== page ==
Saturday, 12 May 2018

Time for Mother

Time for Mother

Mother's are precious and much loved by us all. Words can't convey enough of our appreciation. Throughout the ages, artists have rendered their interpretation of Mothers on Canvas. These are my favorite selections this year. And just in time for Mother's Day.

I wish to all the mothers out there: 

“A Happy Mother's Day”

Below is selection of Art depicting mothers:

The Sleeping Child - 1911- Mary Curtis Richardson -American, 1848-1921

The Clothes Line - Helen Allingham -English, 1848-1926

Camille Monet e criança!

Vladimir Volegov

Peek-a-Bo - circa 1900- Bernard Blommers -Dutch, 1845-1914

Charles Baugniet

Trent Gudmundsen

Reginald Bottomley   (1856-1933) A Mother and Child Looking at the Virgin and Child.

Returning from Market,1886- Charles Sillem Lidderdale-British 1830 - 1895

Edelfelt, Albert (Finnish, 1854-1905) - The Park of Luxembourg - 1887

-Isabel Guerra (1947)

Frederick Arthur Bridgman

Sorolla y Bastida , Joaquin (Spanish, 1863-1923) - The First Child - 1890

Mother and son- Pablo Picasso

Gaetano Chierici

Joaquin Sorolla y Bastida, (Spagna, 1863-1923) Dopo il bagno - After the Bath (1902)

Jean-eugène buland- The happiness of the parents.1903

Steve Hanks

-Richard MacNeil .

-Vicente Romero

And finally, here’s a lovely poem:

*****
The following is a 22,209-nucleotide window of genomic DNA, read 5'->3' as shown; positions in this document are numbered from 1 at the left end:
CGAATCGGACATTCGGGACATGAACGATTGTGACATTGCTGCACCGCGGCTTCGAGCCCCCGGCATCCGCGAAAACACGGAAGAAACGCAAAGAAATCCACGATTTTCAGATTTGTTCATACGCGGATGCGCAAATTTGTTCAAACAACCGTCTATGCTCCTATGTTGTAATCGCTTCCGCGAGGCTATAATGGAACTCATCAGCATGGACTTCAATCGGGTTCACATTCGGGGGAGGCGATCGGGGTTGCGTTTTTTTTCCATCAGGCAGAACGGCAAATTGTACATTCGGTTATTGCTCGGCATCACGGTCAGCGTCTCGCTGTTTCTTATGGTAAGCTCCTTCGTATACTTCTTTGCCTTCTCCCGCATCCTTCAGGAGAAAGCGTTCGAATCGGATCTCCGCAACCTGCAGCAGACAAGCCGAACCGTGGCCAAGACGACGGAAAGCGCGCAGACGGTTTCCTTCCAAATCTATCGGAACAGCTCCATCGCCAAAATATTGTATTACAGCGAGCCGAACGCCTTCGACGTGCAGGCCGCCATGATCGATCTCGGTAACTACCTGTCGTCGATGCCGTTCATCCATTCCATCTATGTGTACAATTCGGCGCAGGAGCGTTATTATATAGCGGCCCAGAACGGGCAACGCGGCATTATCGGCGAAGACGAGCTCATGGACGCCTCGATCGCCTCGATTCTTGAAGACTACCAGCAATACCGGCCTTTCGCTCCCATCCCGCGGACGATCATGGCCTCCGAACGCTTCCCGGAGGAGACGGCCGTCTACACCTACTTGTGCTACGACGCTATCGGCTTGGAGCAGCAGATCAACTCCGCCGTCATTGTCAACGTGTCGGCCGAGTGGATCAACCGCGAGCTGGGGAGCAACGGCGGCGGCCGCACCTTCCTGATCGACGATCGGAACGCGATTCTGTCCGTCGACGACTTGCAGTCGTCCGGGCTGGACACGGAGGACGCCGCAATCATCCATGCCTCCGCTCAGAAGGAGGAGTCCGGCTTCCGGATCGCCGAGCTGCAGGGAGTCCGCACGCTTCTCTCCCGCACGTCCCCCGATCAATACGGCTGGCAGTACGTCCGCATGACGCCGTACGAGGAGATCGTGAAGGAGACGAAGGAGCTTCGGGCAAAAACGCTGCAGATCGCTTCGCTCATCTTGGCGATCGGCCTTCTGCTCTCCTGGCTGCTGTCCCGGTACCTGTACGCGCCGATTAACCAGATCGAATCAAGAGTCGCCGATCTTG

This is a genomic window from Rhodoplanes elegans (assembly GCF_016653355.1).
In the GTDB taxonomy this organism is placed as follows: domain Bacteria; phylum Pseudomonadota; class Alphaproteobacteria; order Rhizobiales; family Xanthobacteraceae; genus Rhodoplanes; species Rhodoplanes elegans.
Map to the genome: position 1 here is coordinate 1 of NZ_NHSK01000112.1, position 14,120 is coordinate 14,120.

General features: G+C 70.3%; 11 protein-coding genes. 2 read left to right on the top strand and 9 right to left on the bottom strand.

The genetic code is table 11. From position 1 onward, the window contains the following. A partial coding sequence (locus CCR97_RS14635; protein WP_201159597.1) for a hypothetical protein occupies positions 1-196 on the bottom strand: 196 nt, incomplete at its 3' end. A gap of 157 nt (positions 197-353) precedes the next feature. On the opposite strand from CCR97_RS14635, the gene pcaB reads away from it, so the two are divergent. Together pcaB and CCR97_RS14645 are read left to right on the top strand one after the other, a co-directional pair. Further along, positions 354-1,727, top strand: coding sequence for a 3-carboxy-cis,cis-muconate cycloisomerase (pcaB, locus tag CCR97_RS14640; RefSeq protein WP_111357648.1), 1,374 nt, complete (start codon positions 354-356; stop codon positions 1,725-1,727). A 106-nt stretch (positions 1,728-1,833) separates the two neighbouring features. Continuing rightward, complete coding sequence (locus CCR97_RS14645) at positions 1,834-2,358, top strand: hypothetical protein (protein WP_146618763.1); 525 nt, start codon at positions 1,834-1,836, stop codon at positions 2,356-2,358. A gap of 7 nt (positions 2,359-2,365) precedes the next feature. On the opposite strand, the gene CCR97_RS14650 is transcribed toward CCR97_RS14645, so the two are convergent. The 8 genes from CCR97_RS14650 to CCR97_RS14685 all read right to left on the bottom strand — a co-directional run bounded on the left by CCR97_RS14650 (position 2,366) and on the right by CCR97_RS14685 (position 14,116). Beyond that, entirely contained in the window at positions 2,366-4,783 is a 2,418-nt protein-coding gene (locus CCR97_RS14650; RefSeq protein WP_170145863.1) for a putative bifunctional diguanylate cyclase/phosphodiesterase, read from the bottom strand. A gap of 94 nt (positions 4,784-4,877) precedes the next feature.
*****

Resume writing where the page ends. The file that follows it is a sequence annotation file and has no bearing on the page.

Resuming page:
To My Mother

O thou whose care sustained my infant years,

And taught my prattling lip each note of love;

Whose soothing voice breathed comfort to my fears,

And round my brow hope’s brightest garland wove;

To thee my lay is due, the simple song,

Which Nature gave me at life’s opening day;

To thee these rude, these untaught strains belong,

Whose heart indulgent will not spurn my lay.

O say, amid this wilderness of life,

What bosom would have throbbed like thine for me?

Who would have smiled responsive?—who in grief,

Would e’er have felt, and, feeling, grieved like thee?

Who would have guarded, with a falcon-eye,

Each trembling footstep or each sport of fear?

Who would have marked my bosom bounding high,

And clasped me to her heart, with love’s bright tear?

Who would have hung around my sleepless couch,

And fanned, with anxious hand, my burning brow?

Who would have fondly pressed my fevered lip,

In all the agony of love and wo?

None but a mother—none but one like thee,

Whose bloom has faded in the midnight watch;

Whose eye, for me, has lost its witchery,

Whose form has felt disease’s mildew touch.

Yes, thou hast lighted me to health and life,

By the bright lustre of thy youthful bloom—

Yes, thou hast wept so oft o’er every grief,

That wo hath traced thy brow with marks of gloom.

O then, to thee, this rude and simple song,

Which breathes of thankfulness and love for thee,

To thee, my mother, shall this lay belong,

Whose life is spent in toil and care for me.

(Credits: This poem is in the public domain.

About this Poem:

“To My Mother” was first published in Poetical Remains of the Late Lucretia Maria Davidson (Lea and Blanchard, 1841). Author: Lucretia Maria Davidson)



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